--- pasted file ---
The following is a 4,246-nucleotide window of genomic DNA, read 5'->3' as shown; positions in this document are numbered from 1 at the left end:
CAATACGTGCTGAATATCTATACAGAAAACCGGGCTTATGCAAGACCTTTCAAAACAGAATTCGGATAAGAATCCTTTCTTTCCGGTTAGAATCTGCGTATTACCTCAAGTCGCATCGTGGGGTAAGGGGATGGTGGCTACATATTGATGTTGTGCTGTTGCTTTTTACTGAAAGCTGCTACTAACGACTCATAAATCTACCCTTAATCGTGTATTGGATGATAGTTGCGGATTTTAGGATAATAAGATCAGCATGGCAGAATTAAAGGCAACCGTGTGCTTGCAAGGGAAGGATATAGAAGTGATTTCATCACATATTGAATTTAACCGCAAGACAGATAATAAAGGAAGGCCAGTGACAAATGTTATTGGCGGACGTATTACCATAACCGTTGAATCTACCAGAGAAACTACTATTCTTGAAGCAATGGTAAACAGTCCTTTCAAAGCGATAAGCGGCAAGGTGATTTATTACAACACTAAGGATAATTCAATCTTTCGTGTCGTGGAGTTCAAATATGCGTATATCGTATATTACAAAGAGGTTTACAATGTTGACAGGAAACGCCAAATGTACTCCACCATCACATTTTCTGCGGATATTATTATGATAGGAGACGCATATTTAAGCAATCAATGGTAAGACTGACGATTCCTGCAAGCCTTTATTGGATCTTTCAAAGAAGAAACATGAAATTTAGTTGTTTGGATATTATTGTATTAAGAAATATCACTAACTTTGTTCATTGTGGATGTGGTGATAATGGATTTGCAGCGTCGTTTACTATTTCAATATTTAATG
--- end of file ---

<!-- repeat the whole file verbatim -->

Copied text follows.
The following is a 4,246-nucleotide window of genomic DNA, read 5'->3' as shown; positions in this document are numbered from 1 at the left end:
CAATACGTGCTGAATATCTATACAGAAAACCGGGCTTATGCAAGACCTTTCAAAACAGAATTCGGATAAGAATCCTTTCTTTCCGGTTAGAATCTGCGTATTACCTCAAGTCGCATCGTGGGGTAAGGGGATGGTGGCTACATATTGATGTTGTGCTGTTGCTTTTTACTGAAAGCTGCTACTAACGACTCATAAATCTACCCTTAATCGTGTATTGGATGATAGTTGCGGATTTTAGGATAATAAGATCAGCATGGCAGAATTAAAGGCAACCGTGTGCTTGCAAGGGAAGGATATAGAAGTGATTTCATCACATATTGAATTTAACCGCAAGACAGATAATAAAGGAAGGCCAGTGACAAATGTTATTGGCGGACGTATTACCATAACCGTTGAATCTACCAGAGAAACTACTATTCTTGAAGCAATGGTAAACAGTCCTTTCAAAGCGATAAGCGGCAAGGTGATTTATTACAACACTAAGGATAATTCAATCTTTCGTGTCGTGGAGTTCAAATATGCGTATATCGTATATTACAAAGAGGTTTACAATGTTGACAGGAAACGCCAAATGTACTCCACCATCACATTTTCTGCGGATATTATTATGATAGGAGACGCATATTTAAGCAATCAATGGTAAGACTGACGATTCCTGCAAGCCTTTATTGGATCTTTCAAAGAAGAAACATGAAATTTAGTTGTTTGGATATTATTGTATTAAGAAATATCACTAACTTTGTTCATTGTGGATGTGGTGATAATGGATTTGCAGCGTCGTTTACTATTTCAATATTTAATG